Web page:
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Becoming a Man: Part 2

Becoming a Man: Part 2

To read part 1, click here

We can help boys become responsible men. How?

Help his eyes actually see. Youth benefit when they learn to see, not just watch. One youth work exercise commonly used is called “observation training.” For example: look at this picture for one minute. 

Now, answer these questions… What color was Darth Vader’s light saber? How many humans were in the photo? Teaching kids to look and see can be fun but it also equips them to identify what needs to be done. 

A grandparent, like a youth-worker, walks beside the youth and then asks, what should we do to help? It’s tempting to complain about politics and sports, taxes and cultural collapse. It’s better to talk about the things you and he can affect. Help him identify what is necessary to bring order or beauty to a room, a closet, the garage. Then help him work towards implementing his vision. 

Give him real work. Midway through college, I participated in a program called Detroit Summer Outreach. I showed up, was given a 15-passenger van, 3 assistant staff, and a team of 8 high-schoolers. My job was to get them to various work sites all over the city, plan our work day, and motivate the team. When I got the keys to the van, I felt the real weight of responsibility: if I couldn’t figure out how to make this thing work, it wasn’t going to get done. That was the first time I had a job with real consequences.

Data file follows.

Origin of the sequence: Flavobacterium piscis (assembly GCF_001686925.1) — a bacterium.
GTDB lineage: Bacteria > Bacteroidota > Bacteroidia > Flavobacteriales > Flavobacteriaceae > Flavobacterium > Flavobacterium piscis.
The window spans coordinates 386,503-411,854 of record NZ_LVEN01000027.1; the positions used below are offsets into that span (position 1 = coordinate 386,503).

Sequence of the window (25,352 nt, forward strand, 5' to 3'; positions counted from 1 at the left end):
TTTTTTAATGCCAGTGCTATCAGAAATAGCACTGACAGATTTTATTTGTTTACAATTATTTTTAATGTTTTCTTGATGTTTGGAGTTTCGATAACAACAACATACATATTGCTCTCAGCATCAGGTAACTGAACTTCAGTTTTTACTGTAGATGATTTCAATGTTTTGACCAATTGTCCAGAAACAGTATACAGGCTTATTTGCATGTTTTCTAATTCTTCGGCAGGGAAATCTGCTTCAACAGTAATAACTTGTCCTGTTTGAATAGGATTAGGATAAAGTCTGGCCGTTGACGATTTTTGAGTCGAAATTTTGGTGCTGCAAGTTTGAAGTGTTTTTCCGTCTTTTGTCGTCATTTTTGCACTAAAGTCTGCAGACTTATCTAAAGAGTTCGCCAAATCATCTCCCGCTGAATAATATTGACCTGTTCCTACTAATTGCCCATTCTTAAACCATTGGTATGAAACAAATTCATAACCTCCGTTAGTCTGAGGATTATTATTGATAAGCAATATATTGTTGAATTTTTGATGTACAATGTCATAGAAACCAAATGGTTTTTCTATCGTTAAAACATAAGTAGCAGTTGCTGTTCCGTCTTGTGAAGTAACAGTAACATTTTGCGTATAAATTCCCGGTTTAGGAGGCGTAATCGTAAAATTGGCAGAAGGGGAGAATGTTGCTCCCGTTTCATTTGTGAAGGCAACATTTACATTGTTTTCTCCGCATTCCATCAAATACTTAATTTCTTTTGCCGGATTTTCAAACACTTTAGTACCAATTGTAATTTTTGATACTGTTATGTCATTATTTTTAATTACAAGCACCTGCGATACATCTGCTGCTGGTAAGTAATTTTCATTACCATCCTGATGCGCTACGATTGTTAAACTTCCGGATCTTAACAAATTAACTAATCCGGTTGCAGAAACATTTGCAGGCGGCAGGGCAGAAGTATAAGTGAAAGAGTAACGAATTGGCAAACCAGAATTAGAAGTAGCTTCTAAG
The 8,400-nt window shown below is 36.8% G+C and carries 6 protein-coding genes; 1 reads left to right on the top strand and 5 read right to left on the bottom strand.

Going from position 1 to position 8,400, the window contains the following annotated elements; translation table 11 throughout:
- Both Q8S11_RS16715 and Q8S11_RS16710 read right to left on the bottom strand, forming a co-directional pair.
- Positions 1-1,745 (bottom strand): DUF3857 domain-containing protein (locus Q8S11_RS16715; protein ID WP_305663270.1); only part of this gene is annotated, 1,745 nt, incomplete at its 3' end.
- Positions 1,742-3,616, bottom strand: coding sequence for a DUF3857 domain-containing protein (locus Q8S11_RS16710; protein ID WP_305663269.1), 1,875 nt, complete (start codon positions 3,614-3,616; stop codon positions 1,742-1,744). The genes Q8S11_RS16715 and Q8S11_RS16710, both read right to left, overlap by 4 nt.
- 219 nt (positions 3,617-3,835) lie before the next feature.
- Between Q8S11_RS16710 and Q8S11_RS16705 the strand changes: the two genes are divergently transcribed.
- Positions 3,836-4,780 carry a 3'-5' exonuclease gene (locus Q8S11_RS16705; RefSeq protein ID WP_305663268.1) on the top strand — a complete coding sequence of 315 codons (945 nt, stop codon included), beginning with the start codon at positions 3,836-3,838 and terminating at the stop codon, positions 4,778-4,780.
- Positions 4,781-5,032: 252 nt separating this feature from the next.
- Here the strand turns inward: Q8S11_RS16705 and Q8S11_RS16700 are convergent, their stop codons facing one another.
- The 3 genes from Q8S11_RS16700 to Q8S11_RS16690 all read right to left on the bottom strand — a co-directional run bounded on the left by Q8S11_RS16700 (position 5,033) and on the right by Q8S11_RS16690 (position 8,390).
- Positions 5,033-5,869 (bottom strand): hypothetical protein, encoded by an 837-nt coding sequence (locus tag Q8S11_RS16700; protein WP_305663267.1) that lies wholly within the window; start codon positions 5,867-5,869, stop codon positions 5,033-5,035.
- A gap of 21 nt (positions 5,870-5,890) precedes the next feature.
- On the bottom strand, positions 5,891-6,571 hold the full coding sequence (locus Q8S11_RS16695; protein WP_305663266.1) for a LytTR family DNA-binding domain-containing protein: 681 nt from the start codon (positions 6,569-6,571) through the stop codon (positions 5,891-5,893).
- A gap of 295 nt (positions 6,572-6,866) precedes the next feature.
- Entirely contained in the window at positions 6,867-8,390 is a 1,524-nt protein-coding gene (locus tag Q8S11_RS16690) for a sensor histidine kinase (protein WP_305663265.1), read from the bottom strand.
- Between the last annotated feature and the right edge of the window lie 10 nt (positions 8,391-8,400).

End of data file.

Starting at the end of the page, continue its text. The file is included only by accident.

Grandpa, your grandson isn’t growing up on a farm with lots of ready opportunities for real work – but there are many amazing opportunities like the one I experienced. Look for them, and offer to help pay for the ones that will give your grandson real work, real authority, and real responsibility.

Encourage him. Literally: give him courage. Don’t just tell him he’s a good kid, impress upon him your belief that he has an important part to play in your family, your country, and the Kingdom of God. Help him to see the challenges of his day and that he has a role to fill in overcoming them.  

For Discussion: What was your history of gaining responsibility?

For Action: How can you give your grandson a responsibility that will help him mature? How can you help him take greater responsibility right where he is in his family or school?

James Munk is a full time youth worker for Kairos who lives in Lansing, Michigan.

Copyright © 2019 Grandly: The Strategic Grandparents Club.


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